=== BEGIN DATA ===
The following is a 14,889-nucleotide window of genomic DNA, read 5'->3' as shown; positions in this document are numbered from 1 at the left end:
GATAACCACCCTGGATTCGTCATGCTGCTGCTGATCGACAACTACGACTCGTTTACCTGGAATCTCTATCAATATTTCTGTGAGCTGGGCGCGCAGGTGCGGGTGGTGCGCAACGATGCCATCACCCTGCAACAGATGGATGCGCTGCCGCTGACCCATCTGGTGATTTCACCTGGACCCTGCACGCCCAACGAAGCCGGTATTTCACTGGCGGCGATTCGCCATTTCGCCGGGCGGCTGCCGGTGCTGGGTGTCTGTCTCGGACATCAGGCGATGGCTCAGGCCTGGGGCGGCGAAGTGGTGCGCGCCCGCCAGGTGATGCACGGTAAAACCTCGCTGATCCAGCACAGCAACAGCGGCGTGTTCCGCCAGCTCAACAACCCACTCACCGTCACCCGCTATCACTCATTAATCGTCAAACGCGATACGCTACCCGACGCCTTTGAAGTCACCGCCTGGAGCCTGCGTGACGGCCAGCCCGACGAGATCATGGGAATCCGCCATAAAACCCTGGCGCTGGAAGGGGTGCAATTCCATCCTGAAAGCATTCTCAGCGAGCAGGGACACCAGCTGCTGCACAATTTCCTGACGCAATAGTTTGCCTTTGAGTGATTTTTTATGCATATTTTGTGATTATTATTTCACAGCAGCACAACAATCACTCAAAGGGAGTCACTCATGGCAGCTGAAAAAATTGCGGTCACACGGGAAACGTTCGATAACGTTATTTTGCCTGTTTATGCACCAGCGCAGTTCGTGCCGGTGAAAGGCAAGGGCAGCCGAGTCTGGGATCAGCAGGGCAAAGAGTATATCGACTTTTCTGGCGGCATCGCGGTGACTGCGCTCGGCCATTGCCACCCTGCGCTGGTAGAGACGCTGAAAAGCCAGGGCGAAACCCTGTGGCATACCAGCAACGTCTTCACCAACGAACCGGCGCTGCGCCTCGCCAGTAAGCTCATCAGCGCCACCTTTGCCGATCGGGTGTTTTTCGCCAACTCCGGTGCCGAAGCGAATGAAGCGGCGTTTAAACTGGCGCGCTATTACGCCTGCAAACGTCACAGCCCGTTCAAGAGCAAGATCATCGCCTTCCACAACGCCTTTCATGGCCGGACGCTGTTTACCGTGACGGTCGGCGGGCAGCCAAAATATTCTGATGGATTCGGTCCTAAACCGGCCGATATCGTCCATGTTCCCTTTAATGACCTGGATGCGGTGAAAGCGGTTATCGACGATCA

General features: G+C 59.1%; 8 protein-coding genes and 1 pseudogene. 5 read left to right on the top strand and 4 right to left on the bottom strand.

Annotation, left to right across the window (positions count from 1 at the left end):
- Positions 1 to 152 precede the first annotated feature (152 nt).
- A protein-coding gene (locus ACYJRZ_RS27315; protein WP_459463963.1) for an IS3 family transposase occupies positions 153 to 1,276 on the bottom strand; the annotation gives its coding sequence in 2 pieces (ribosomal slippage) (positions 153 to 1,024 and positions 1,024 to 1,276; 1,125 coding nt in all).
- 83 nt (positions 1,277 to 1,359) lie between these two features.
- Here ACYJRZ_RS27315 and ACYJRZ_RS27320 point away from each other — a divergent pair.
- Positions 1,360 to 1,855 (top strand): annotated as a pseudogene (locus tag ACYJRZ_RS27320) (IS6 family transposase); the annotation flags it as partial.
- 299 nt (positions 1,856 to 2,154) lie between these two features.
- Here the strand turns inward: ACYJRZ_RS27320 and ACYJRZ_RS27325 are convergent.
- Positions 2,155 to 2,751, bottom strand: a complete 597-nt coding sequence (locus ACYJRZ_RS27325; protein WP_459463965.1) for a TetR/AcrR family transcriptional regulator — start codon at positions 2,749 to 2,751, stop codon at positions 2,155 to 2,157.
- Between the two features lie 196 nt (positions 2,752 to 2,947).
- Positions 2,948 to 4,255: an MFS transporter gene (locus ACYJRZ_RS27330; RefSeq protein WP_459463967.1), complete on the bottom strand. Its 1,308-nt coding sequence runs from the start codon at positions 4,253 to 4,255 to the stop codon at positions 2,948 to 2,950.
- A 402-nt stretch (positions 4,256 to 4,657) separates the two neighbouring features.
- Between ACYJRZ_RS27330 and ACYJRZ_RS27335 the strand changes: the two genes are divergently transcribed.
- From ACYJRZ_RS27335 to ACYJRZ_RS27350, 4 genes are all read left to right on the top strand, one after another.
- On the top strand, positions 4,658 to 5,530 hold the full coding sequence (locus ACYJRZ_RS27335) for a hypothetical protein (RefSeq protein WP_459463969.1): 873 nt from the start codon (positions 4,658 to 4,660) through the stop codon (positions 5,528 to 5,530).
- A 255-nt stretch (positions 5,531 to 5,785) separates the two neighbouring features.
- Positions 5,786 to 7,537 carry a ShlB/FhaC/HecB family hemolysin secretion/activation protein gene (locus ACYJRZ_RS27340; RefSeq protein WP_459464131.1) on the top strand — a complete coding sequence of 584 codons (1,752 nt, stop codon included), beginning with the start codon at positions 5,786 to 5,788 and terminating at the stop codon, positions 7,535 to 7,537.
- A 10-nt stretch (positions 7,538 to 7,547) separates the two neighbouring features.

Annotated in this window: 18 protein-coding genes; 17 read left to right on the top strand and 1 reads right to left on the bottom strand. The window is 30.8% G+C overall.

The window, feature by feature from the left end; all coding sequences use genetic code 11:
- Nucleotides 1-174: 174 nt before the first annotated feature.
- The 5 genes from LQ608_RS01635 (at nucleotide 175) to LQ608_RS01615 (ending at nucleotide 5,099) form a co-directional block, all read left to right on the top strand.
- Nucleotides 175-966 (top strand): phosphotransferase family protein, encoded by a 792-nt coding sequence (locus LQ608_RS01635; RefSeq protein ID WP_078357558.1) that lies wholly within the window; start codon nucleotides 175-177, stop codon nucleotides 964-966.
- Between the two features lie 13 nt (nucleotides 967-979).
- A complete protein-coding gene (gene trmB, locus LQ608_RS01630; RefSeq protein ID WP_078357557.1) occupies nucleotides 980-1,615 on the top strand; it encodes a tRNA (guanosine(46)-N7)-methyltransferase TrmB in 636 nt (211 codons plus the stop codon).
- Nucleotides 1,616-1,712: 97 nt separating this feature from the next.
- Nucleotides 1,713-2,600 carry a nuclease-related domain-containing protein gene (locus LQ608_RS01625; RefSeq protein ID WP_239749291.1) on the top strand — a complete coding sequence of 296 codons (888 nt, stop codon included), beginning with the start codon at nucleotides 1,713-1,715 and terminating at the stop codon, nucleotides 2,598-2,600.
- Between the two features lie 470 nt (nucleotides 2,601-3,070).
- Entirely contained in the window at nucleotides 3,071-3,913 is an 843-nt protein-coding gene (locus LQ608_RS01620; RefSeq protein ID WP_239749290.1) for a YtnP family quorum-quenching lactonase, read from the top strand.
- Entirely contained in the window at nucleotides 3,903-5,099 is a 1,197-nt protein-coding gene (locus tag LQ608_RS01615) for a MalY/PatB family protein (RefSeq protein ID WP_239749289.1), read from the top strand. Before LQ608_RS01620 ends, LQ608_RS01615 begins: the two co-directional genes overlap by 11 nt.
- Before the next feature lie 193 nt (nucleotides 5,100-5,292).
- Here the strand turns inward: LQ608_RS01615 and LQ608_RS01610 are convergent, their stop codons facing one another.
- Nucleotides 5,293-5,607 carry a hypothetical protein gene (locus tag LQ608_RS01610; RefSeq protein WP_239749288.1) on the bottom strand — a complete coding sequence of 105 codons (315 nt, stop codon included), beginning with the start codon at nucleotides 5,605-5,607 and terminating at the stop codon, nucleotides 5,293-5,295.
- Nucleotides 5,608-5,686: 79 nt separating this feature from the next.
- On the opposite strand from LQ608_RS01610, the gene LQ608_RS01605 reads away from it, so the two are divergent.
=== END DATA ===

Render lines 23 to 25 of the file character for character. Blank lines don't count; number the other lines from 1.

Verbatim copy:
The window, feature by feature from the left end; all coding sequences use genetic code 11:
- Nucleotides 1-174: 174 nt before the first annotated feature.
- The 5 genes from LQ608_RS01635 (at nucleotide 175) to LQ608_RS01615 (ending at nucleotide 5,099) form a co-directional block, all read left to right on the top strand.